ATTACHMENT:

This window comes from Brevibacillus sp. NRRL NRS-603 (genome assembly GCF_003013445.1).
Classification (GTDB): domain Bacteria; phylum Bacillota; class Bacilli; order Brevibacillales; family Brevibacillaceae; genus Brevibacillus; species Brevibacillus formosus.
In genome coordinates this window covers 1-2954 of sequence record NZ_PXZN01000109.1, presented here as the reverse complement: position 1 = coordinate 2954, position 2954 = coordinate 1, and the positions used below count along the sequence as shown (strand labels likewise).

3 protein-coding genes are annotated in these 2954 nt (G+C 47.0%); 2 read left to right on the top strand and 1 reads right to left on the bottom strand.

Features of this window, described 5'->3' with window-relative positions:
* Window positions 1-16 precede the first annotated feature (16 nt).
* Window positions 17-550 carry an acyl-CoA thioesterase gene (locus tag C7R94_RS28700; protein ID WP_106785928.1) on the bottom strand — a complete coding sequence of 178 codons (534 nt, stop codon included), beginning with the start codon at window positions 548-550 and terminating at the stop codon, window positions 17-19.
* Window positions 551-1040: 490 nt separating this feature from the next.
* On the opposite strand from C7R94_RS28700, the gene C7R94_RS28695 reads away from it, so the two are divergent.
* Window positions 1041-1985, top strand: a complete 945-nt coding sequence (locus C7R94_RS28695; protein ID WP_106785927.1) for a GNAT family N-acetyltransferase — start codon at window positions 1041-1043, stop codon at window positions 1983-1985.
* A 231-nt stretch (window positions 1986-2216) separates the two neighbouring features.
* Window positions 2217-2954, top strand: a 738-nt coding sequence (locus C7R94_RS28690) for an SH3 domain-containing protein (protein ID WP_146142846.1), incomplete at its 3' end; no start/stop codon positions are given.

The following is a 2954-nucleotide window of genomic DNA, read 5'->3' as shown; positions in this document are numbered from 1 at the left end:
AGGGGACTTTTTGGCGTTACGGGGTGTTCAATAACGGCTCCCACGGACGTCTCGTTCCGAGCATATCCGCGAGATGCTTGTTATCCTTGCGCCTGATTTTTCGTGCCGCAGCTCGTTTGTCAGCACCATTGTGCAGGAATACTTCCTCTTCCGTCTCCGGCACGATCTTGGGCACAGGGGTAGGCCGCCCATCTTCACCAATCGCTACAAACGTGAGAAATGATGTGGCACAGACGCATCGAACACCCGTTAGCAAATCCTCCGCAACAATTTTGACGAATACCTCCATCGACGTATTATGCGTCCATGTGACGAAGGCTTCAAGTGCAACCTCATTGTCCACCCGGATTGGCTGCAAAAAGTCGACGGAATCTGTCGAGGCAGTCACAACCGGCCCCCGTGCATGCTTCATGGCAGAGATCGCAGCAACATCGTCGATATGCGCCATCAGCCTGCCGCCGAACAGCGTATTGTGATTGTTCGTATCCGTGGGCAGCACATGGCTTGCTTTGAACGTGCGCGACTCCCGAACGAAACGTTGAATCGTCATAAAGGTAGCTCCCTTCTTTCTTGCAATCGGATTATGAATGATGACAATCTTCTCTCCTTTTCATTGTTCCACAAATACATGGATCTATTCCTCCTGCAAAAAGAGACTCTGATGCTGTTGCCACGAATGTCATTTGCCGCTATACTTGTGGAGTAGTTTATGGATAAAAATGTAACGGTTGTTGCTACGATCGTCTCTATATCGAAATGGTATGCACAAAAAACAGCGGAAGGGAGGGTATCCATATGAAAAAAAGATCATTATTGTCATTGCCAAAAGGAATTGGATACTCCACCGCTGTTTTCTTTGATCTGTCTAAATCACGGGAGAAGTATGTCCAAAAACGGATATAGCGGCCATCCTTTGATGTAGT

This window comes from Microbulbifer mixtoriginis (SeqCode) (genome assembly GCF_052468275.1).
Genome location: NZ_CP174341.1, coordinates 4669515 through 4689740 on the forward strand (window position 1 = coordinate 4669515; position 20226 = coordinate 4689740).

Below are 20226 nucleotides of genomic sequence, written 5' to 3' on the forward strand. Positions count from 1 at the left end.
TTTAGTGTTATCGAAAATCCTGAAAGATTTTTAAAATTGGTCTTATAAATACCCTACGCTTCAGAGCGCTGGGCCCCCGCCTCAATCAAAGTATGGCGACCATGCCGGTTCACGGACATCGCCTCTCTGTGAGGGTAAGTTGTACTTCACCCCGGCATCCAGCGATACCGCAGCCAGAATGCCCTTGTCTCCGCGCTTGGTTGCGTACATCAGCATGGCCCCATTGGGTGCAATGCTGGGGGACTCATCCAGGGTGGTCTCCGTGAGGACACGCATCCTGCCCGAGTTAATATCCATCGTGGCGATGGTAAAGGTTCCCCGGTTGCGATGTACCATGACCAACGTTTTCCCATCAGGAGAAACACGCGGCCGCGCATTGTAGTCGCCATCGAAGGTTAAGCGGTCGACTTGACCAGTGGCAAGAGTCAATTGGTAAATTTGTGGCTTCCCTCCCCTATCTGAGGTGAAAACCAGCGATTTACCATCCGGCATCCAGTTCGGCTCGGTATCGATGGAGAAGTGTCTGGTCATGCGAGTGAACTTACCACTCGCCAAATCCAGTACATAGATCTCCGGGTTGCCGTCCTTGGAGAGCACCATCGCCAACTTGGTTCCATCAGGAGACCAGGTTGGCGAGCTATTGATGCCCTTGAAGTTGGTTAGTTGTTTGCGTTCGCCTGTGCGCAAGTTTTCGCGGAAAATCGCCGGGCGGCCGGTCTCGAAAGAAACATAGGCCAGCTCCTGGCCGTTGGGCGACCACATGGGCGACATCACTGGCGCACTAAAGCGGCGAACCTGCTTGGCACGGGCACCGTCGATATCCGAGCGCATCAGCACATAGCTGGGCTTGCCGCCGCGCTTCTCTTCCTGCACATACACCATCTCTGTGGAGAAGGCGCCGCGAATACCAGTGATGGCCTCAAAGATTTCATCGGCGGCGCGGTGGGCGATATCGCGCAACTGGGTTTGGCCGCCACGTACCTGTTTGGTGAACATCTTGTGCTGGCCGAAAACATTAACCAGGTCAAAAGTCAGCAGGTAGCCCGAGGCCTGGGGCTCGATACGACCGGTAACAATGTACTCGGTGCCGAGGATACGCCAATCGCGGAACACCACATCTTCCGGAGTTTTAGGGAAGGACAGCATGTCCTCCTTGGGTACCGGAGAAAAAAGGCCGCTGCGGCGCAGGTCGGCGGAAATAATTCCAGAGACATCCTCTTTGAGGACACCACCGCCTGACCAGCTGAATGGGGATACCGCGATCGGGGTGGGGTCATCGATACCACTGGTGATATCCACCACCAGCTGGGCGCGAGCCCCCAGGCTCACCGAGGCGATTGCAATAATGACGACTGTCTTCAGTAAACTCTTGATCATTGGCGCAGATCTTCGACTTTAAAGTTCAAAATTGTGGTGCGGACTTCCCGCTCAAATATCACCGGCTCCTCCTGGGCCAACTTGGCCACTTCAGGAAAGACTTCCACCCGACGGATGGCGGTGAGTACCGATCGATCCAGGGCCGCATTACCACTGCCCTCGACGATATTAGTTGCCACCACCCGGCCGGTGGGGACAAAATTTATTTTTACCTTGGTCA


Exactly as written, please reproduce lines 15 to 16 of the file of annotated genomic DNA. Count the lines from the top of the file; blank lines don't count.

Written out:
This window comes from Microbulbifer mixtoriginis (SeqCode) (genome assembly GCF_052468275.1).
Genome location: NZ_CP174341.1, coordinates 4669515 through 4689740 on the forward strand (window position 1 = coordinate 4669515; position 20226 = coordinate 4689740).